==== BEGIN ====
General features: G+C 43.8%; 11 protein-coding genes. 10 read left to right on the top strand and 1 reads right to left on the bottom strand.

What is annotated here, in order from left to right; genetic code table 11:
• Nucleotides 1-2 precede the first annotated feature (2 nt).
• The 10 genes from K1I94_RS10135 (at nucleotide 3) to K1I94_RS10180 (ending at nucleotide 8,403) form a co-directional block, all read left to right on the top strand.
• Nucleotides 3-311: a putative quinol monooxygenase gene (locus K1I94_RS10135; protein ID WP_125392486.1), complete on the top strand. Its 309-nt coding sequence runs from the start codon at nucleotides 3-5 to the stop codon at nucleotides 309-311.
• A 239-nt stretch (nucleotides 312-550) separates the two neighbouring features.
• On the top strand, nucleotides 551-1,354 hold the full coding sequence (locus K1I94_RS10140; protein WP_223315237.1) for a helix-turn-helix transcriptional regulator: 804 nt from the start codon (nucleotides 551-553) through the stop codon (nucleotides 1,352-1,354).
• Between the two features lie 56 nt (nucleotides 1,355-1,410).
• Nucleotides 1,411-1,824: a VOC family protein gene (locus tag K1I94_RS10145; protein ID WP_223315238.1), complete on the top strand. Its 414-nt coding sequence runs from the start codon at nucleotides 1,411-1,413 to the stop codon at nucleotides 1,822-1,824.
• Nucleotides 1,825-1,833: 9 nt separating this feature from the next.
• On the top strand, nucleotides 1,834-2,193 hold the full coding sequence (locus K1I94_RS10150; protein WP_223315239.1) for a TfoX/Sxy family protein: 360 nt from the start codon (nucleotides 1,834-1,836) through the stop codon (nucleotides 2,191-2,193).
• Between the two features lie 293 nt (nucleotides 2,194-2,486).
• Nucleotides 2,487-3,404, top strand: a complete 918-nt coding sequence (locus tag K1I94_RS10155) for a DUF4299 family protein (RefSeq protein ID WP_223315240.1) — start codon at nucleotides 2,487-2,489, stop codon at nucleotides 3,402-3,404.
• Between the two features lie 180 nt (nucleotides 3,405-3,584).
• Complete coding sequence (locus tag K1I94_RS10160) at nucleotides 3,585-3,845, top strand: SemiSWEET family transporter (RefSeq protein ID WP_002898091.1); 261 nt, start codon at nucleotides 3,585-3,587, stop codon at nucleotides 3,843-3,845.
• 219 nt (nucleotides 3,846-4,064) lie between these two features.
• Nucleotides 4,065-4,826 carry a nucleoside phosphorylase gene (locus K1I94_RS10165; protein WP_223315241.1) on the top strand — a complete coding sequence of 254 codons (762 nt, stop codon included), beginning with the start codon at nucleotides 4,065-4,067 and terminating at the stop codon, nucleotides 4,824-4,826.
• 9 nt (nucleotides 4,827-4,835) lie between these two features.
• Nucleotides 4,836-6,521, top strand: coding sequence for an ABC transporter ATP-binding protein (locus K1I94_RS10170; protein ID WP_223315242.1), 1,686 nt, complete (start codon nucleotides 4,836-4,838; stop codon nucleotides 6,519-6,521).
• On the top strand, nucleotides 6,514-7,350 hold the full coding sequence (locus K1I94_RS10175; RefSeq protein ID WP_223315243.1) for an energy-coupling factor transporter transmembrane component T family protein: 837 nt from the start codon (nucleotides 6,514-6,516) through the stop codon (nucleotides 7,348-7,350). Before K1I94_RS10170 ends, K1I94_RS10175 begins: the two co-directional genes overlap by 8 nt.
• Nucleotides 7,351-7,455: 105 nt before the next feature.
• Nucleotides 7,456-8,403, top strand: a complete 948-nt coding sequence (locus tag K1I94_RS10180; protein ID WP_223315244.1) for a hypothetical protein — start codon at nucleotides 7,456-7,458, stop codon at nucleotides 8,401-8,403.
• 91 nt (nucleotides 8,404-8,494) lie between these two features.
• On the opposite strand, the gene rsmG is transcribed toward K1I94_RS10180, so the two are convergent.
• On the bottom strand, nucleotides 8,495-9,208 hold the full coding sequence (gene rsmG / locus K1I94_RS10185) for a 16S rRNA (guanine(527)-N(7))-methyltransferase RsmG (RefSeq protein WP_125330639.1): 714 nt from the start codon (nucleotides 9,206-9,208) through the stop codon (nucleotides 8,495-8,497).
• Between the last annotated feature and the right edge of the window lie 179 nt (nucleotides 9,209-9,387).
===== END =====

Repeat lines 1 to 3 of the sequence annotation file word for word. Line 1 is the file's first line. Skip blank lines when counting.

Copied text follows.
General features: G+C 43.8%; 11 protein-coding genes. 10 read left to right on the top strand and 1 reads right to left on the bottom strand.

What is annotated here, in order from left to right; genetic code table 11:
• Nucleotides 1-2 precede the first annotated feature (2 nt).